remember the transition into fooling around, but I ended up on my back with him
on top of me. I'm kinky, and he knew this, but he was playing some sort of game
without telling me—he was pulling D/s moves and ignoring my pleas to get off of
me. He bit my lip hard enough that I started to cry. My pants were off, and his
penis was out, and I was scared he was going to put it in me when I didn't want
it. I'd never felt so close to being raped in my life. The only thing that got
him off of me was when I said I needed to go to the bathroom.

When I came out, I grabbed my clothes, got dressed, talked
with him briefly about what just happened, and left his place crying, that day's solar eclipse literally casting a shadow I felt on me. The next day I emailed him,
trying to gauge what had happened, and he just didn't get it. He didn't see
anything wrong about what had happened. I felt so stupid for even trying to
talk with him again, but I was in such shock about this. I had always felt
invincible up until that point, my intelligence, pickiness, experience, and
fatness shields against sexual abuse.

I still didn't know how to say "No," though. It wasn't until
a couple of months later that I figured it out.

I was dating again, having just ended things with a very
safe and boring guy I had been seeing after the Asshole. This guy seemed
nice—he was polite, well-dressed, and brought me my favorite flowers on our
first date. On our second date, we ended up back at my place to make out. I
told him that my pants were staying on that afternoon, but we could still have
PG-13 fun. In the middle of this, he started fumbling with my jeans button.

"No." Continues fumbling.

"Stop." Continues fumbling.

"No!" *Unbuttons jeans."

In the past, this wouldn't have bothered me that much. I
would have told the guy that that wasn't happening, buttoned my jeans, and gotten back to the kissing. But at that point, I was done. I put on my shirt and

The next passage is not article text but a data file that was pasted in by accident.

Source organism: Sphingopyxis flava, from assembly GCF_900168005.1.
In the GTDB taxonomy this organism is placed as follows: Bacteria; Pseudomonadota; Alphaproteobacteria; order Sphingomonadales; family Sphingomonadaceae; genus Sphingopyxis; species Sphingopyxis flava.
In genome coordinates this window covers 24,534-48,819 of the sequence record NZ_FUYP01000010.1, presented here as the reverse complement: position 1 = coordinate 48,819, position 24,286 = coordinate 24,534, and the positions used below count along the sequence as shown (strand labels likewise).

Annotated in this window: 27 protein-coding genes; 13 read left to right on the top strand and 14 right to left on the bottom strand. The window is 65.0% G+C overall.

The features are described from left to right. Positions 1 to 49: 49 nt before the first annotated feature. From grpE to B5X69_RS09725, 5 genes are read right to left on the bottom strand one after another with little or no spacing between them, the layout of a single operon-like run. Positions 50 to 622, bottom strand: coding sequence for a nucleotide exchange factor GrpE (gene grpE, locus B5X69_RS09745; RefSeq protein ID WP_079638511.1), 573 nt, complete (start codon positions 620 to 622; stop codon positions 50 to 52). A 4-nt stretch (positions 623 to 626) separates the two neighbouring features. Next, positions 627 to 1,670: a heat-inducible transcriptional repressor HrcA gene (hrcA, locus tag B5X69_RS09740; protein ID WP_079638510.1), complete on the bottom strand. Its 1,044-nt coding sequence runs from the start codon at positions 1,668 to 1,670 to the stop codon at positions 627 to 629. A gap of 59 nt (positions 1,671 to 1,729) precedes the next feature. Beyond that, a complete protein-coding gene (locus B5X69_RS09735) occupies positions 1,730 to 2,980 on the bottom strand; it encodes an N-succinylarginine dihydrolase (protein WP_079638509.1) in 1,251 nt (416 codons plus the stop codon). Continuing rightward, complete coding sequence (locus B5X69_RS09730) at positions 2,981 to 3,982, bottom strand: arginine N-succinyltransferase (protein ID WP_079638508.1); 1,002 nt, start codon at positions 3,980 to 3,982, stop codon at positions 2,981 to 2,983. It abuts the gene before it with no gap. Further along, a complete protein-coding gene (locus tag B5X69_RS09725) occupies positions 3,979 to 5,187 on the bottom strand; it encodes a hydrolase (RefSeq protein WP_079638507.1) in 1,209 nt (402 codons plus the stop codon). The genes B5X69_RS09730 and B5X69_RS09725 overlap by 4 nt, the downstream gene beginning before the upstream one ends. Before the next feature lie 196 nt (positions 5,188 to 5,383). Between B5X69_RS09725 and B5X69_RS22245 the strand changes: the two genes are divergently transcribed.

kicked him out. I was done with this bullshit, and it wasn't going to happen
again.

I spent the last year-and-a-half with a man who, for his
faults, always made me feel wanted without sacrificing that continual consent.
It was free-flowing and easy for him to ask if I wanted to have sex or if he
could go down on me or if I would give him a blow job—far from being
cumbersome, it felt so natural to talk like this.

Now that I'm single and dating again, I'm realizing again
that what I'm used to and what I think of as natural isn't necessarily so.

This time, though, I'm ready.

I know what I want, and I know what I need. I know that I
won't be seeing that guy from two weeks ago again because, for how hot he was
and how kink-compatible we were, his view of what it means to be in a
relationship in terms of access to a partner's body is vastly different from
mine. This is a conversation that came up after I said "No" when he took out a
condom without asking. I'm ok with this.

I know that I'm excited to see the guy from last week again
because, when we were making out in the car, he asked if he could pull my hair,
and he asked if I was comfortable with what we were doing, and it was easy and
hot and I only wanted to say "Yes."

It's amazing how easy saying "Yes" is now that I've mastered
"No."